November 15, 2016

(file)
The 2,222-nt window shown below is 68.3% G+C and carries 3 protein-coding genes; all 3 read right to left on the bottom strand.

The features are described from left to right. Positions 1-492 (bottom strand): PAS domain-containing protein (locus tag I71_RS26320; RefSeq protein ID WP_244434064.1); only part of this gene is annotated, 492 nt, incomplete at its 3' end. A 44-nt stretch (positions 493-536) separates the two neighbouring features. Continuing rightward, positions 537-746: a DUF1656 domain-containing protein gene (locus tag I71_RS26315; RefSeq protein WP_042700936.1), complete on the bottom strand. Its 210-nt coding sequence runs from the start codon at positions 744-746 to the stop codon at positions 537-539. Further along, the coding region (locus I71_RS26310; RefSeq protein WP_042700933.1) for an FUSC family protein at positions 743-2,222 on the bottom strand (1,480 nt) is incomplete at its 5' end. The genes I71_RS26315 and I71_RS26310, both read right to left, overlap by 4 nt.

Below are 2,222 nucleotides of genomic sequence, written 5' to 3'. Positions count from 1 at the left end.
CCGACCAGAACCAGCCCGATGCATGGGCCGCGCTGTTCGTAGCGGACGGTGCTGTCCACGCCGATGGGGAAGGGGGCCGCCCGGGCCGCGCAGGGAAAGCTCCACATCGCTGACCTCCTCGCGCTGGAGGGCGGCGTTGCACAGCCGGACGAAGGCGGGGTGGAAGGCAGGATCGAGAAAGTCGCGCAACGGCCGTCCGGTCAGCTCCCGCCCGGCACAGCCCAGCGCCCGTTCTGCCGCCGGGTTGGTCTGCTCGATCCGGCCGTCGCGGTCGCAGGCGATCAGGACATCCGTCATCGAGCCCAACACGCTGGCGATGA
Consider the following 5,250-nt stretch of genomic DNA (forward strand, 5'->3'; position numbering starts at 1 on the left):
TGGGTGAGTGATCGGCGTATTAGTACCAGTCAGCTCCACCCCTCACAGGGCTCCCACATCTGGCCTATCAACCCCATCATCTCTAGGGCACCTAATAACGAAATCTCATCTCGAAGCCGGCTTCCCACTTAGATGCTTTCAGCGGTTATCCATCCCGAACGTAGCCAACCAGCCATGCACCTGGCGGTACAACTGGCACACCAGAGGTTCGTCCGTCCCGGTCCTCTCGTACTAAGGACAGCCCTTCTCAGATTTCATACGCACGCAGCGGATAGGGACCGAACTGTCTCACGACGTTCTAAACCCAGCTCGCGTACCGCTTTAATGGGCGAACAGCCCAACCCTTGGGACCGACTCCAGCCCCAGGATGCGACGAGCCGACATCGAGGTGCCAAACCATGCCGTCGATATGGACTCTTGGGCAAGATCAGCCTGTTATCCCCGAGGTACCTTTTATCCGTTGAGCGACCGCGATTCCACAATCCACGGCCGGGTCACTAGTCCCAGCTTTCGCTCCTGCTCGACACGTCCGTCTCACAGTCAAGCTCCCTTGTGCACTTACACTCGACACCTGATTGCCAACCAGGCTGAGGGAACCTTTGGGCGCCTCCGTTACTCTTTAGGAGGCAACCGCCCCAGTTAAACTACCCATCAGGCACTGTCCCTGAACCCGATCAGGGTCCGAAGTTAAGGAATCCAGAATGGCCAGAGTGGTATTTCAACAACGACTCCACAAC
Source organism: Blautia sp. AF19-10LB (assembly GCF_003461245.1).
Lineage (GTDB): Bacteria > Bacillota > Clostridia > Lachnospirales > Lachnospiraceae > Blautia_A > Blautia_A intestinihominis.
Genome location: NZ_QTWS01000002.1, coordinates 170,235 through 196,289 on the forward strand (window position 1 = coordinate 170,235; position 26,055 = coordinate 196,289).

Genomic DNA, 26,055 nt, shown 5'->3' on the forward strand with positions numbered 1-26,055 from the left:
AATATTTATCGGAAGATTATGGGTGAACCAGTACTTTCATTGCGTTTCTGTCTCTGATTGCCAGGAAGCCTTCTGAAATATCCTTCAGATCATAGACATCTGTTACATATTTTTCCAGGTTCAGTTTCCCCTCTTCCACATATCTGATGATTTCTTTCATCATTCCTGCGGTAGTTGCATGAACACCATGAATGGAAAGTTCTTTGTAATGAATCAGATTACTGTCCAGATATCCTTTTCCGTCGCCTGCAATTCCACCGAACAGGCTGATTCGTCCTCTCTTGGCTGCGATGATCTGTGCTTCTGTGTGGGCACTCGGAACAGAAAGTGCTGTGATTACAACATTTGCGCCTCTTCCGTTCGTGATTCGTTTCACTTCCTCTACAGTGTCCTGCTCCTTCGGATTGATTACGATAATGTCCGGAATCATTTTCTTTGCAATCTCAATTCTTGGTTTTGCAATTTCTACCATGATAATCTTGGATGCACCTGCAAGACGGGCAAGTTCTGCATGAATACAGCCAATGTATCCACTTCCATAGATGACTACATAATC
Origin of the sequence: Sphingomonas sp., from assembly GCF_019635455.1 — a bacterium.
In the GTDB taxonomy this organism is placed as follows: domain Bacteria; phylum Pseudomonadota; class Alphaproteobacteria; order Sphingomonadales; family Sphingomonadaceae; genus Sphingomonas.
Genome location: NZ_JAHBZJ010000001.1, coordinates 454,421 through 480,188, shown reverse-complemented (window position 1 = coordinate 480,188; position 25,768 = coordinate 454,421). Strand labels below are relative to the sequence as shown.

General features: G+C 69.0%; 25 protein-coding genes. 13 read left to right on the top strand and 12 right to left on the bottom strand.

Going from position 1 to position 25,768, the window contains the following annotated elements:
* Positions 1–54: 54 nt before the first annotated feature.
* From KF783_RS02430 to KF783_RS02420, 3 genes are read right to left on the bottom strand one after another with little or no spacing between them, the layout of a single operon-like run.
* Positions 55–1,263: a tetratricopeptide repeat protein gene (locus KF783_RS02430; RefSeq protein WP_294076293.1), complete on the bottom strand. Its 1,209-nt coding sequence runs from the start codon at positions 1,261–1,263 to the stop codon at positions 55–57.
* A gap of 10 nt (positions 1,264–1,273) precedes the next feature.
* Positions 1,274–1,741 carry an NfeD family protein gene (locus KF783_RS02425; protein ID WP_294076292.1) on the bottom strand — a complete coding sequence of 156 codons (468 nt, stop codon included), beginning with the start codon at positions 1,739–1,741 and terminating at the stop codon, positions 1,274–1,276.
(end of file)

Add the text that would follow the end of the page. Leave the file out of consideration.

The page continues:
INTRODUCTION “If your knowledge of substantive law is brilliant and you have no knowledge of the rules of Court then you cannot be a “proper” lawyer.” These were the words of Justice Anin Yeboah of the Supreme Court of Ghana when I first met him sometime in 2009. In his estimation, and like those of many Legal (Court room) Practitioners, a good lawyer must know the rules of Court “by heart”. After my first Civil Procedure Class with the brilliant Ace Ankomah, I wondered how someone would be expected to know all the 82 orders of the High Court “by heart”. Some of the Orders have as many as 60 rules. I immediately appreciated how “long” this journey to becoming a “proper” lawyer will be. I soon realized there could be a way out of this task of knowing the rules of Court “by heart”. My escape route was found in Order 81. I loosely understood Ace’s lecture on Order 81 to mean that I do not need to know everything in the rules book. If I sin against the rules, Order 81 rule 1 will be the blood, which will wash away my sins and grant me access to the “throne of mercy”. In my infantile mind, if there would be a cure for not knowing the rules, why do I have to know them? I must admit that with hindsight, I have realized that I was a “child” then and like a “child” I thought and spoke. I have, in my few years in practice, however found the provisions of Order 81 very curious. For me, it is akin to an unruly horse. It leaves so much to the discretion of anyone who is in the position to interpret and apply same and as such can be interpreted by each individual to have a different meaning. 1 Order 81 of High Court (Civil Procedure) Rules, 2004, CI 47. 2 The Author is the Lead Consultant of Smith & Adelaide Law, a Boutique Law firm in Accra and assists with the teaching of Civil Procedure at the Ghana School of law, Makola Campus-Accra. The purpose of this Article is to discuss how the Courts have over the years interpreted and applied the provisions of Order 81 and its predecessor rule to “apparently” prevent the multiplicity of suits and avoid delays, cost and unnecessary expenses in civil litigation. BACKGROUND The High Court (Civil Procedure) Rules, CI 47 were enacted in 2004 to replace the L.N.140A, which had been the applicable civil rules of the High Court in Ghana since 1954. Yes, it took 50 years for us to change our rules of Court. The parallel provision in the L.N. 140A was Order 70, r. 1 which provided as follows: “Non-compliance with any of these Rules, or with any rule of practice for the time being in force, shall not render any proceedings void unless the Court or a Judge shall so direct, but such proceedings may be set aside either wholly or in part as irregular, or amended, or otherwise dealt with in such manner and upon such terms as […]

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